The first leg is with Thai Airlines. Middle seat. Surrounded by People of Ample Girth. The food is good, and the wine plentiful. Ten hours later, arrive at Bangkok. With only two hours before my next flight, I head straight to the gate for my next flight, where the charming and efficient El Al staff probe my reasons, person and luggage. Tedious. The airport is huge, and has some interesting displays. This one was a Naga god attacking a chap with a number of limbs more common amongst arthropods. The whole display was over 30 metres long.

Nagas at Bangkok airport Nagas
Bloke not scared of Naga When attacked by a 50 metre, three-headed snake, dance. It worked for him.

So, with all appurtenances certified explosive-free, onto the El Al plane. Again, a middle seat, with neighbours of an adipose nature. I took the only possible course of action. Got drunk and went to sleep. I think I may have snored. Interesting fact - El Al supplies metal knives with the cutlery. This is the difference between security theater and real security.

The route from Bangkok to Tel Aviv goes over Somalia. This is stupid. It means flying 2000 miles further than you need, and makes the flight eleven hours. It would truly have been quicker to fly London. Mind you, I'd have been eating with a plastic knife, so mustn't grumble. Anyway. Arrived around 0700 on Sunday morning, dropped stuff at the hotel and went to work. All I can really tell you is that Tel Aviv has an airport, a hotel and an office. There are a lot of cities around the world where my knowledge stops there. Depressing.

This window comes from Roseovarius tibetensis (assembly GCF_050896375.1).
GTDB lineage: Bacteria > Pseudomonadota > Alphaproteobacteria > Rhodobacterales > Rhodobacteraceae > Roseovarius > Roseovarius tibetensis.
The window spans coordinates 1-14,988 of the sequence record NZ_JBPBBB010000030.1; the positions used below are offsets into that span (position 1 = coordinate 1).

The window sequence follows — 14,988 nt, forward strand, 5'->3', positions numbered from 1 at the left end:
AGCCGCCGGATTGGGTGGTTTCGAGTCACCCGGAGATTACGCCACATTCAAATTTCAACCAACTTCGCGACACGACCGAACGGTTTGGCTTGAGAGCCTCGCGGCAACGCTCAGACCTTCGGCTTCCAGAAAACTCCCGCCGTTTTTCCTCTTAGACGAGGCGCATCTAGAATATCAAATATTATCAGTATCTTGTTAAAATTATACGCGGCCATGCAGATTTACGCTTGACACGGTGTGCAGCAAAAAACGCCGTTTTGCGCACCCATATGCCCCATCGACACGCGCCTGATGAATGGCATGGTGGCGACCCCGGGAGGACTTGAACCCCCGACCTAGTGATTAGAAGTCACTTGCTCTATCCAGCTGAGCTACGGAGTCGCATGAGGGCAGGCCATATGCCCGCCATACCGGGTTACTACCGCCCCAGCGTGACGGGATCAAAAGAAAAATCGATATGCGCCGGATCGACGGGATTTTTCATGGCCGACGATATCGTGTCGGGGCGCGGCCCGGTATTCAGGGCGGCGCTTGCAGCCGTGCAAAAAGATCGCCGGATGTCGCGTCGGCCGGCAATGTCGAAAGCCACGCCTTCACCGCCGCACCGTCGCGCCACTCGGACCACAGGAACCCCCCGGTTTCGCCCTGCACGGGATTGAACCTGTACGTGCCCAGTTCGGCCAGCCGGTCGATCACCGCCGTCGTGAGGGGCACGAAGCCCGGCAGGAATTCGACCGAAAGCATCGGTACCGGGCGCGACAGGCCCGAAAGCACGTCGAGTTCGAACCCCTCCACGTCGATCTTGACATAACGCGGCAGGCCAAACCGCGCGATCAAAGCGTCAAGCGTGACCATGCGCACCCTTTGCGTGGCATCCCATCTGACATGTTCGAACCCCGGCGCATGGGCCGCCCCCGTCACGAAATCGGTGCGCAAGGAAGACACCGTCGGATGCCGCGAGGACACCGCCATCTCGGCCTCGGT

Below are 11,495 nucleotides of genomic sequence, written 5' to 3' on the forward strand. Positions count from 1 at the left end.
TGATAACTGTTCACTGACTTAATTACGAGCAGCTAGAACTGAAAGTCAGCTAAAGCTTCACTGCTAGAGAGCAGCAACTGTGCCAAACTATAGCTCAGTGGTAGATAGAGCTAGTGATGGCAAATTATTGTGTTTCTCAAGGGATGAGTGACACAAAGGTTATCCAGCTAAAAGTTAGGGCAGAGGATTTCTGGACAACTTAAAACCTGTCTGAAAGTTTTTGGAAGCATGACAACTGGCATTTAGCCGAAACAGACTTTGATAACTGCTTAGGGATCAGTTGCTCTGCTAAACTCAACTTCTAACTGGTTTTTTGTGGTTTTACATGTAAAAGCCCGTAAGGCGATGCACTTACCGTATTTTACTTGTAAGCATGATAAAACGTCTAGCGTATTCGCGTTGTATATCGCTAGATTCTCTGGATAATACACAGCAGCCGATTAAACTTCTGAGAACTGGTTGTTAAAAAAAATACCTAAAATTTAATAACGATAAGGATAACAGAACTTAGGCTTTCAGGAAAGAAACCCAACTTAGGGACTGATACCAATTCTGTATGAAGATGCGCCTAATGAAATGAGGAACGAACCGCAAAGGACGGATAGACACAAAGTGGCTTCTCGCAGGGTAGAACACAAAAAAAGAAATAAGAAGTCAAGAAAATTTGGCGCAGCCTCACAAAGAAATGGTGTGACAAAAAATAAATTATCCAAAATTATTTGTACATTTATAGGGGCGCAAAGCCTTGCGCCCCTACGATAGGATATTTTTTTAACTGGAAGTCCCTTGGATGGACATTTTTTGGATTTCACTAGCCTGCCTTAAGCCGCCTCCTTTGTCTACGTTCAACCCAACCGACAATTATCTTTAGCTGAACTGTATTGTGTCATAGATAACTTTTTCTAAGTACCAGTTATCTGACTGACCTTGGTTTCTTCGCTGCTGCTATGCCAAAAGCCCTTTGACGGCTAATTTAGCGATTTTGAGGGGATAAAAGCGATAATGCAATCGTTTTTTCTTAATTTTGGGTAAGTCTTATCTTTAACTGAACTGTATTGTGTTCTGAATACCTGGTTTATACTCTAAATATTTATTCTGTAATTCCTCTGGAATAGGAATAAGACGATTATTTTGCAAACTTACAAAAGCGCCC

Tel Aviv Seafront That's my hotel in the background. This is in the old docks area, and has been recently regenerated. Pubs, restaurants, nightclubs. Quite nice
Tel Aviv Docks This is the view from my (second) hotel. Very Mediterranean.
Tel Aviv Sunset Obligatory sunset. The surf was less than a foot and choppy.

My return flight was delayed, so i got to spend a second night (in a different hotel, natch). I say 'night' but mean 'three hours', since my flight back was at 0600. This meant getting up at 0230. Not happy. It takes eight checkpoints and over an hour to get through security on the way out. The flight back was a little better. On the first leg, I had a window seat, and had some lovely views of Isreal and the Red Sea. The second leg, with Thai again, was awesome. A brand-new 777 with a full crew and about fifty passengers. I had a whole row to stretch out on. The food was excellent again. Almost got some sleep, too.

So, 55 hours travelling including 45 airborne for one meeting. Best carbon footprint ever. I'm off to plant a tree.

email BurbleChaz

Last modified: Thu Aug 31 22:46:12 AUSEST 2006